~
    I’m listening to Joni Mitchell’s COURT AND SPARK (1974) “Free Man in Paris”. What’s changed? the marketplace and technology; but still “everyone’s in it for their own gain”. More true than ever.
    ~
    I could write a book. Oh wait, I have. And they are for sale! Now back to reading Haberman’s book of lies , hearsay, and distortions.
    Cheers

    1. Drat, another reply I missed. I meant a milder personal version of “the social contract”, not the political theory version involving governance. We’re involved with little social transactions every time we interact with another human being. Things like politeness and courtesy are part of the social contract I had in mind. So is tipping your waitron or taking care of maintenance people (who are all so very important but often disregarded).

      Every Christmas, I leave one of those little bags of Lindor chocolate truffles in my mail slot for the mail carrier, and I’ve never even met him! (Seen him and waved as I passed, but never actually met.)

      The overall point being that “transactions” (in good faith) with other humans is the norm.

      1. Ah yes. “common curtesy” it was called. But something has changed. The SJW movement. And ENTITLEMENT. Achievement (competent, best, etc.) has turned into “bad”, too.
        Is a waitron entitled to 20% even if the service is lousy? I agree, I wish we could back.
        I think there have always been “liars, thieves, and cheaters”; but now it seems “common decency” is just a word with no meat on the bone.
        ~
        We here at my complex were instructed to NOT hold the door open for others because they might be … criminals? It sucks.

      2. Yep. As I’m sure I’ve said before, I think it traces back to the social deconstruction that began in the 1960s with Watergate and Vietnam. We tore down all the old institutions but built nothing in their place except market value and ROI.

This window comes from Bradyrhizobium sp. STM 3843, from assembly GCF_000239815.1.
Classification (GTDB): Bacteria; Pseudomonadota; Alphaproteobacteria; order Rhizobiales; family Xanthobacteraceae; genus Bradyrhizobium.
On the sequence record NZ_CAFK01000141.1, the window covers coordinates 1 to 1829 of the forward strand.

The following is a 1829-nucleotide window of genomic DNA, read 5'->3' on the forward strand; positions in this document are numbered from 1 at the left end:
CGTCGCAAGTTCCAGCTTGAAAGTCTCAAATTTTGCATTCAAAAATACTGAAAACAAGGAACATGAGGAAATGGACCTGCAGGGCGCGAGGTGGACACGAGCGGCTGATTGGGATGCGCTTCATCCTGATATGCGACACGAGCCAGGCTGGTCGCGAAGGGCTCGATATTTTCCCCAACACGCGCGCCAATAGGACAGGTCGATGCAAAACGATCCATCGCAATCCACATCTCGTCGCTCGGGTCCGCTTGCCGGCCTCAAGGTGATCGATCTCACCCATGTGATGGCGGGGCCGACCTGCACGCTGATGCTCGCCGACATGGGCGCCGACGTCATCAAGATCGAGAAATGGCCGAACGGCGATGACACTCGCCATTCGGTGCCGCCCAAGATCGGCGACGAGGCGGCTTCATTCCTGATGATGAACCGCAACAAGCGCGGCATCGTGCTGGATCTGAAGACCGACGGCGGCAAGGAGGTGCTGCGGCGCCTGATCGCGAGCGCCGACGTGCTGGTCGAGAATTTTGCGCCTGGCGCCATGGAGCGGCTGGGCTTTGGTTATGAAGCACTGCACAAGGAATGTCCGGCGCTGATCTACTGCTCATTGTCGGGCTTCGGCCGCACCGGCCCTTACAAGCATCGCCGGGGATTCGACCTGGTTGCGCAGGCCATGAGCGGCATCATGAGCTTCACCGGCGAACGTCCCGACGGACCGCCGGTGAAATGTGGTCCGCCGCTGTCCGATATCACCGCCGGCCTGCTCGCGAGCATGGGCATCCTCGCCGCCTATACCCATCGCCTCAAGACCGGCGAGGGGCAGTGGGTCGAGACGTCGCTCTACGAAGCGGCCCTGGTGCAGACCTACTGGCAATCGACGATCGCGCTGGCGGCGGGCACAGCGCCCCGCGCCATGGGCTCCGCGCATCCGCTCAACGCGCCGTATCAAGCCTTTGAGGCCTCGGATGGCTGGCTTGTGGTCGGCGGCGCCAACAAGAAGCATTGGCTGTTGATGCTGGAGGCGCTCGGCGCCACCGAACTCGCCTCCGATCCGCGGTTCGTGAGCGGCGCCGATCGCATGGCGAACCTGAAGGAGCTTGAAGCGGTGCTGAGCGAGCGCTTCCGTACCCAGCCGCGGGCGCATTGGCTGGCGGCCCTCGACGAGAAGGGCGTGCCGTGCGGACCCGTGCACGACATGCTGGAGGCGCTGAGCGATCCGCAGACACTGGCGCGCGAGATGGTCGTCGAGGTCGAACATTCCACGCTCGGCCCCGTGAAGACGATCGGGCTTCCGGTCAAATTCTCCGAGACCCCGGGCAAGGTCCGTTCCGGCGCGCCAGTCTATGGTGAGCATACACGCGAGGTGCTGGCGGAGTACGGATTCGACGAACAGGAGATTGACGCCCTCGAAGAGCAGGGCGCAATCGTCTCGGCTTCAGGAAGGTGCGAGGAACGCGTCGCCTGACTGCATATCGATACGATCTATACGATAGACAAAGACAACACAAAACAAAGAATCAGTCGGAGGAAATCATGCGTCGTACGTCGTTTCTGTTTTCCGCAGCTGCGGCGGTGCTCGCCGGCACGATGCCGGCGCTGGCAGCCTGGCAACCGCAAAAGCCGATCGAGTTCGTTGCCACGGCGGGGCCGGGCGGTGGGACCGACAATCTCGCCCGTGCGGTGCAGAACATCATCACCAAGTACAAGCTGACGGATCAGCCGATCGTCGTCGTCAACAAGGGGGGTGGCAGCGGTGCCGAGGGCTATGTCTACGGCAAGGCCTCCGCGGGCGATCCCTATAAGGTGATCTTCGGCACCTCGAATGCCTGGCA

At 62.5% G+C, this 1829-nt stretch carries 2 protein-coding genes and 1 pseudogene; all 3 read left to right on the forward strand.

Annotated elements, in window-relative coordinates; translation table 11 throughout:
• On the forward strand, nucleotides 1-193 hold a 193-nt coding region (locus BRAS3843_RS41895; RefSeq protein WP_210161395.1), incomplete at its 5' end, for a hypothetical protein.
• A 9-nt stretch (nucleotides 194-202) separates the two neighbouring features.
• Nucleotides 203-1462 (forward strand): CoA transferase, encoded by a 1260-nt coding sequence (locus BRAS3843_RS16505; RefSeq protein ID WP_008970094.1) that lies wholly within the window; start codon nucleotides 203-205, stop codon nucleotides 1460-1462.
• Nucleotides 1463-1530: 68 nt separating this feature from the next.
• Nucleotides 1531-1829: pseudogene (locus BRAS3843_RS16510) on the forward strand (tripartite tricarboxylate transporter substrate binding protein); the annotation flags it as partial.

There was also how the hippie culture of the 60s/70s morphed into the “ME!-ME!-ME!” culture of the 80s/90s. Most of them went from the teepee to the BMW.

        Even our entertainment tends to stress selfish and narcissistic behaviors. We’ve sunk in on ourselves. I really do wonder if humanity has “topped out” and now suffers from a kind of despair. There’s been a strange mood in the air the last two years.

  3. I was told by several nurses during my stay in the hospital that they enjoyed coming to my room. I always had music playing and would talk to them about their families and backgrounds. Evidently, this was unusual, and though I know, as professionals, they always respond to anyone who calls, I got the impression that they were dropping in on their own from time to time perhaps because I made it a point to let them know I appreciated what they were doing for me. From the way they responded, it was clear this was not always the case. So yes, tequila and candy for all!

    1. I think your situation, brother, was more akin to George Shaw’s play (1906) ‘TheDoctor’s Dilemma.’ Wherein the Dr. must choose who to care for and who to let die. And the doctor chooses…?
      Well, it’s a great work.
      Relevant still today.
      But yeah, whiskey for all.!
      I wish it was that simple.
      Thanks for checking in.

  4. Yes I agree. “There’s been a strange mood in the air the last two years.” And I don’t disagree with all of what you say here. But I think it’s even more complex – it’s layer upon layer. Human nature (our emotional and psychological “tools”) remain the same; as do the basic problems. E.O. Wilson said before he died: Humans have stone-age emotions, medieval institutions, and god-like technology. True. And a big problem.
    ~
    Psych-girl & I had a great session last, centered around “the social contract”. Thanks. 🙂